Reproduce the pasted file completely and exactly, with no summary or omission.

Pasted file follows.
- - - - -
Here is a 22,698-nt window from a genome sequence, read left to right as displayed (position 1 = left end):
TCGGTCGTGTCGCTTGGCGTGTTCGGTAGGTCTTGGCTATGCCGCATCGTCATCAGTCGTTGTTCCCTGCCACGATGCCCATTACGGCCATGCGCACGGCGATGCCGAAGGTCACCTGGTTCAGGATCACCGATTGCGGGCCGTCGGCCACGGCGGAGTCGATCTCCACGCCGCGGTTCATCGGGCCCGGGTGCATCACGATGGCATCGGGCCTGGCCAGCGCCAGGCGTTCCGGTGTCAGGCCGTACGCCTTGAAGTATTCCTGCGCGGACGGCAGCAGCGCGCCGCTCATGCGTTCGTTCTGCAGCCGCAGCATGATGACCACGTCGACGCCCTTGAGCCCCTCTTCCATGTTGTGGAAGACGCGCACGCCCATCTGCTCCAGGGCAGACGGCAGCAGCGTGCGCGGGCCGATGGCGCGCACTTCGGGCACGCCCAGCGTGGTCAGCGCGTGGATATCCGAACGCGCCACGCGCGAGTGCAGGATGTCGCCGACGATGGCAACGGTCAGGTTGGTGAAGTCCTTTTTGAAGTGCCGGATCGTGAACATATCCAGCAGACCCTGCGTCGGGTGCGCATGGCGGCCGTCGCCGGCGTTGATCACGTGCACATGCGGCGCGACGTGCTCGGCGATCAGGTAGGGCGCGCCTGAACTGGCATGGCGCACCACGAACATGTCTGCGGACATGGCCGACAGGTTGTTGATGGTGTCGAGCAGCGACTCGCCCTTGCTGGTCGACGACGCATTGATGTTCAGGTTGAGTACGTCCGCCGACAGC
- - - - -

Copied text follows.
Here is a 22,698-nt window from a genome sequence, read left to right as displayed (position 1 = left end):
TCGGTCGTGTCGCTTGGCGTGTTCGGTAGGTCTTGGCTATGCCGCATCGTCATCAGTCGTTGTTCCCTGCCACGATGCCCATTACGGCCATGCGCACGGCGATGCCGAAGGTCACCTGGTTCAGGATCACCGATTGCGGGCCGTCGGCCACGGCGGAGTCGATCTCCACGCCGCGGTTCATCGGGCCCGGGTGCATCACGATGGCATCGGGCCTGGCCAGCGCCAGGCGTTCCGGTGTCAGGCCGTACGCCTTGAAGTATTCCTGCGCGGACGGCAGCAGCGCGCCGCTCATGCGTTCGTTCTGCAGCCGCAGCATGATGACCACGTCGACGCCCTTGAGCCCCTCTTCCATGTTGTGGAAGACGCGCACGCCCATCTGCTCCAGGGCAGACGGCAGCAGCGTGCGCGGGCCGATGGCGCGCACTTCGGGCACGCCCAGCGTGGTCAGCGCGTGGATATCCGAACGCGCCACGCGCGAGTGCAGGATGTCGCCGACGATGGCAACGGTCAGGTTGGTGAAGTCCTTTTTGAAGTGCCGGATCGTGAACATATCCAGCAGACCCTGCGTCGGGTGCGCATGGCGGCCGTCGCCGGCGTTGATCACGTGCACATGCGGCGCGACGTGCTCGGCGATCAGGTAGGGCGCGCCTGAACTGGCATGGCGCACCACGAACATGTCTGCGGACATGGCCGACAGGTTGTTGATGGTGTCGAGCAGCGACTCGCCCTTGCTGGTCGACGACGCATTGATGTTCAGGTTGAGTACGTCCGCCGACAGC